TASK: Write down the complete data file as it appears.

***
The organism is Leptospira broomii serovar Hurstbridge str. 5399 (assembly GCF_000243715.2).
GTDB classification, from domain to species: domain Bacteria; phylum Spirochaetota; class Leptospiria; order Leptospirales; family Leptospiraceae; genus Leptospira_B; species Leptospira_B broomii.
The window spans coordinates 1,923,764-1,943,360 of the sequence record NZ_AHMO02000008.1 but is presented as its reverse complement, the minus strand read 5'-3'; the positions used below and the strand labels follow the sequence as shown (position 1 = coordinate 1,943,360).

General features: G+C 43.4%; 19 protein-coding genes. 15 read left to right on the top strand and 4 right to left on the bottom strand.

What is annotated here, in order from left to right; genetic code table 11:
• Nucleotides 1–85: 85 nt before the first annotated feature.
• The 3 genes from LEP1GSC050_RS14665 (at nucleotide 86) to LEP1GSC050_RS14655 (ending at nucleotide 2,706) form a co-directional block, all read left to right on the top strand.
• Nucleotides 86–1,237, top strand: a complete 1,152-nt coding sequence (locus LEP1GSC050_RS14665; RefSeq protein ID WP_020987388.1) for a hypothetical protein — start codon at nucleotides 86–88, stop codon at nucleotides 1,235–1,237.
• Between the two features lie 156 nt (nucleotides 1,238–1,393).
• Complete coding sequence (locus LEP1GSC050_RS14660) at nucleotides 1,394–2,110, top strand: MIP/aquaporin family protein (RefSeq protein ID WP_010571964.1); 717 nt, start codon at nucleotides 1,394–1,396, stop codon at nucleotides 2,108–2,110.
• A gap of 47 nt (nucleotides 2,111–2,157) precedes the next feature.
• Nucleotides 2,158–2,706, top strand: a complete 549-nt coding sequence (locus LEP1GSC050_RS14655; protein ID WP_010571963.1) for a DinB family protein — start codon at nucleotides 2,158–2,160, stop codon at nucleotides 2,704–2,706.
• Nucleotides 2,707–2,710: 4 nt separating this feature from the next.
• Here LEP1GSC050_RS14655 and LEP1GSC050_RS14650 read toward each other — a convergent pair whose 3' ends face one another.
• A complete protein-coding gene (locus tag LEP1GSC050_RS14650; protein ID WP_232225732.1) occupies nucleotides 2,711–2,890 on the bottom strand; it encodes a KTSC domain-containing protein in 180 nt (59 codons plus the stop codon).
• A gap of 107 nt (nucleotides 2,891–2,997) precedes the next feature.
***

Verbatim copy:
The organism is Leptospira broomii serovar Hurstbridge str. 5399 (assembly GCF_000243715.2).
GTDB classification, from domain to species: domain Bacteria; phylum Spirochaetota; class Leptospiria; order Leptospirales; family Leptospiraceae; genus Leptospira_B; species Leptospira_B broomii.
The window spans coordinates 1,923,764-1,943,360 of the sequence record NZ_AHMO02000008.1 but is presented as its reverse complement, the minus strand read 5'-3'; the positions used below and the strand labels follow the sequence as shown (position 1 = coordinate 1,943,360).

General features: G+C 43.4%; 19 protein-coding genes. 15 read left to right on the top strand and 4 right to left on the bottom strand.

What is annotated here, in order from left to right; genetic code table 11:
• Nucleotides 1–85: 85 nt before the first annotated feature.
• The 3 genes from LEP1GSC050_RS14665 (at nucleotide 86) to LEP1GSC050_RS14655 (ending at nucleotide 2,706) form a co-directional block, all read left to right on the top strand.
• Nucleotides 86–1,237, top strand: a complete 1,152-nt coding sequence (locus LEP1GSC050_RS14665; RefSeq protein ID WP_020987388.1) for a hypothetical protein — start codon at nucleotides 86–88, stop codon at nucleotides 1,235–1,237.
• Between the two features lie 156 nt (nucleotides 1,238–1,393).
• Complete coding sequence (locus LEP1GSC050_RS14660) at nucleotides 1,394–2,110, top strand: MIP/aquaporin family protein (RefSeq protein ID WP_010571964.1); 717 nt, start codon at nucleotides 1,394–1,396, stop codon at nucleotides 2,108–2,110.
• A gap of 47 nt (nucleotides 2,111–2,157) precedes the next feature.
• Nucleotides 2,158–2,706, top strand: a complete 549-nt coding sequence (locus LEP1GSC050_RS14655; protein ID WP_010571963.1) for a DinB family protein — start codon at nucleotides 2,158–2,160, stop codon at nucleotides 2,704–2,706.
• Nucleotides 2,707–2,710: 4 nt separating this feature from the next.
• Here LEP1GSC050_RS14655 and LEP1GSC050_RS14650 read toward each other — a convergent pair whose 3' ends face one another.
• A complete protein-coding gene (locus tag LEP1GSC050_RS14650; protein ID WP_232225732.1) occupies nucleotides 2,711–2,890 on the bottom strand; it encodes a KTSC domain-containing protein in 180 nt (59 codons plus the stop codon).
• A gap of 107 nt (nucleotides 2,891–2,997) precedes the next feature.